In my previous article, I urged you to embrace scarcity if you wanted to be irreplaceable, in control, and rich.
If you have yet to read the article, here’s a quick gist of what it is about …
As a doctor, you can embrace scarcity in 2 ways:
- by location (moving to a place without many doctors)
- by specialization (acquiring skills few doctors have)
The first option is pretty much self-explanatory. Thus, I wanna focus on the second option.
In this article, I will show you examples of doctors who have specialized without completing a fellowship. Most people will consider the following examples unorthodox. That is why, in each case, the doctor is doing very, very well for himself. Other doctors are not brave enough to thinking outside the box.
(Personally, when I practice medicine, I will most likely focus on something very similar.)
8 Uncommon (but Highly Profitable) Specialties
Here they are in no particular order …
1. Medical Marijuana
There is a medical practice in Maine that specializes in alternative medicine (namely Reiki, osteopathic medicine, and medical marijuana). Most of its patients go there for the marijuana prescription.
The practice charges $300 for an initial, 1-hour visit. And it charges $150 for each 30-minute follow-up session. It does not accept insurance. It only takes cash. And yet, the practice is pretty much full. Assuming that the doctor works 40 hours a week, 50 weeks a year, that is $600,000 before expenses. Not too shabby at all.
Oh by the way, he only finished a 1-year internship. He didn’t even do a full residency. And yet, he makes more than some specialists.
When I originally heard about medical marijuana, I wasn’t sure what to think. Is it really helpful? Or is it just a way for users to get their drugs legally? In Breaking Bad (what an awesome show), Hank Scrader — an agent for the DEA — described marijuana as a gateway drug. Supposedly … it’s use will lead to the use of harder and more harmful drugs, like heroin and cocaine.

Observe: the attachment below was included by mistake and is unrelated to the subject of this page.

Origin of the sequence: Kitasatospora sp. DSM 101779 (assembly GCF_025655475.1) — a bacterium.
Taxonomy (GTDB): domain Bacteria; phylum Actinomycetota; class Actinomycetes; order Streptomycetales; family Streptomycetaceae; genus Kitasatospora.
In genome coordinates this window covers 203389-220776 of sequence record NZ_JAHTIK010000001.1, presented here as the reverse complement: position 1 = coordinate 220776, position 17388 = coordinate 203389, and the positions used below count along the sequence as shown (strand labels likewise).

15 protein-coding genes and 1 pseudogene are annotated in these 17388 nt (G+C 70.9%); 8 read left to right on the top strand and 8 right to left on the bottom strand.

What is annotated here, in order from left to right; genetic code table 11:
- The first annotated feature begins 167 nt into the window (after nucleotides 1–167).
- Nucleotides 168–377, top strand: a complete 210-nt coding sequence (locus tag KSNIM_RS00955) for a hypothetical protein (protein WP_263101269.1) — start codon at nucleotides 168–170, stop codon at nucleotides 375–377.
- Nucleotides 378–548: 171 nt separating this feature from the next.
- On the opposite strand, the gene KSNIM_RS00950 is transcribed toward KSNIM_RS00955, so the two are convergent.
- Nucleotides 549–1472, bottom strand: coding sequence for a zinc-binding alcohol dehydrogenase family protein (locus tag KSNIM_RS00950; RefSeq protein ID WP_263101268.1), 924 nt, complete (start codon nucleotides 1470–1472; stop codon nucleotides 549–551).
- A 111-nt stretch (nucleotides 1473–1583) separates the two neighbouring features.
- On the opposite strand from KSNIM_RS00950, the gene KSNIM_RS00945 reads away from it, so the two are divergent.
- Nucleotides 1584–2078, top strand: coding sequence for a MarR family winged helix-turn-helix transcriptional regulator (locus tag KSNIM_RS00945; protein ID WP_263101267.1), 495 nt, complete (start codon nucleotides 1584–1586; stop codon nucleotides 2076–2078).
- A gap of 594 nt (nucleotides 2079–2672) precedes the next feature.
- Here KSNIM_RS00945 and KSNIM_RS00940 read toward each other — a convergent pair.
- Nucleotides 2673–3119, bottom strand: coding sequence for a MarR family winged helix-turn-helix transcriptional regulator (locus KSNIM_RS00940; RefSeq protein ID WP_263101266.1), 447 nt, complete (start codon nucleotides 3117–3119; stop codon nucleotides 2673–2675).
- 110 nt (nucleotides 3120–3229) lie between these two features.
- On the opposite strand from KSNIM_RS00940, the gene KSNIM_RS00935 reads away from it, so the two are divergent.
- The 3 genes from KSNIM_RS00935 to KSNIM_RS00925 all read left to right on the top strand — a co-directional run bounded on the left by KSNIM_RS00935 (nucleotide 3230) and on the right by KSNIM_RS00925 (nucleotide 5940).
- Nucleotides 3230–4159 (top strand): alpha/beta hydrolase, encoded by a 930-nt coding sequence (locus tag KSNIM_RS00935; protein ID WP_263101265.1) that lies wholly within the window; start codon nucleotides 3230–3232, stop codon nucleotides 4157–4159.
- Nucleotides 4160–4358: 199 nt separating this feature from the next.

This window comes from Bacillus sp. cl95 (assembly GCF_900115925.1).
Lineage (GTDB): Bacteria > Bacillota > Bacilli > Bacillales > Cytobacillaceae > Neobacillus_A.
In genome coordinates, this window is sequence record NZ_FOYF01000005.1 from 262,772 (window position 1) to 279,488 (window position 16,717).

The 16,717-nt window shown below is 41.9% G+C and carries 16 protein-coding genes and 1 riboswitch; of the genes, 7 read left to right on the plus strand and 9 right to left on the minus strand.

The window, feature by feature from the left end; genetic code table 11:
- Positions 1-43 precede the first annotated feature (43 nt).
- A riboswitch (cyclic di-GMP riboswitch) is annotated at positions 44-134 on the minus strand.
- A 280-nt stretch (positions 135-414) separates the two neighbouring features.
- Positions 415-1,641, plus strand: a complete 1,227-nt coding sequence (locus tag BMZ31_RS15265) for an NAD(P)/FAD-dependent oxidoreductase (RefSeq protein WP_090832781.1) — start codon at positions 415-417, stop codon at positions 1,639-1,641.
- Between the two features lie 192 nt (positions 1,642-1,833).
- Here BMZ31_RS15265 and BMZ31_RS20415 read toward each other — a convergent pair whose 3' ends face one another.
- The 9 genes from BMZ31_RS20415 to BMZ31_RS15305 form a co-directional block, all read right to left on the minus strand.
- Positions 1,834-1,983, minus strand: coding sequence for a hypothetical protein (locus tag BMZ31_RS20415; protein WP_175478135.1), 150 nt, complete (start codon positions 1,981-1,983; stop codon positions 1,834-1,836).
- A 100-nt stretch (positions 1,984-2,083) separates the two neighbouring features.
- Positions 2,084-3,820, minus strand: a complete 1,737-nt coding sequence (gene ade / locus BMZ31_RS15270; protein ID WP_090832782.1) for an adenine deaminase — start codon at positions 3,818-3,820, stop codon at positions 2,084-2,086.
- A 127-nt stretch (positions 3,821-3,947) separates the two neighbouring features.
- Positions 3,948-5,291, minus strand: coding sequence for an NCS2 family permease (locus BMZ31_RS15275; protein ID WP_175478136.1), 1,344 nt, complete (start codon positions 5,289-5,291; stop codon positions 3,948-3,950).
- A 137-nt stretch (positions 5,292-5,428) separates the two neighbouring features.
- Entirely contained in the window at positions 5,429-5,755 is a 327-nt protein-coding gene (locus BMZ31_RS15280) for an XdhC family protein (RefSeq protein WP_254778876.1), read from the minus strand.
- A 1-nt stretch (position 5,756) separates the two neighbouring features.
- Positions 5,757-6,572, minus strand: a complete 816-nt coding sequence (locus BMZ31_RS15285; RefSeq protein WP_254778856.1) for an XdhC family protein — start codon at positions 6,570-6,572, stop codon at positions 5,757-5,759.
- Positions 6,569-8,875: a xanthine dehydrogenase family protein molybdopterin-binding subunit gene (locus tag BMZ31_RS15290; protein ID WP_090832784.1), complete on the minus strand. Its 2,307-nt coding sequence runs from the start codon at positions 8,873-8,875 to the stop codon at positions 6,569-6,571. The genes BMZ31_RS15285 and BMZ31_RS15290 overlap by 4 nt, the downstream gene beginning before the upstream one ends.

Sounds terrible, doesn’t it?
But after watching the only season of Weed Wars, featuring Harborside Health Center, I fully support the use of medical marijuana. The show briefly interviewed a wheelchair-bound woman with cerebral palsy. Her body was contorted into a ball. She was in constant pain and has tried everything for a bit of relief. She tried all forms of conventional medicine, but nothing helped. Finally, as a last resort, she turned to marijuana … and found relief at last.
Who am I to deny marijuana if it helps her?
I’m not gonna push weed down anyone’s throat. But if they want it (and if it is legal), why not prescribe it?
2. Weaning Off of Opioids
There is a medical practice in NY that only treats opioid-dependent patients. The doctor help them quit their habits by prescribing them suboxone. Suboxone is a combination of buprenorphine and naloxone. Buprenorphine is a partial opioid agonist, while naloxone is a opioid antagonist.
From what I have learned, under federal and state laws …
- a doctor may have at most 100 suboxone patients
- a suboxone patient must follow up with doctors once a week (not sure if this is true)
Because a doctor can only take so many patients, there is usually a bunch of people on the waiting list. And according to the immutable law of supply and demand, when supply is restricted, price goes up. One doctor charges $250 per visit — cash-only.
In a practice with 100 patients who follow up every week, at $250 per visit, that comes out to $1,300,000 before expenses.
Assuming that the 100 patients only follow up once a month, at $250 per visit, that is still a cool $300,000 before expenses. You can do this just by working 1 week a month.
If you’re interested in suboxone, you can read an eye-opening article about it here.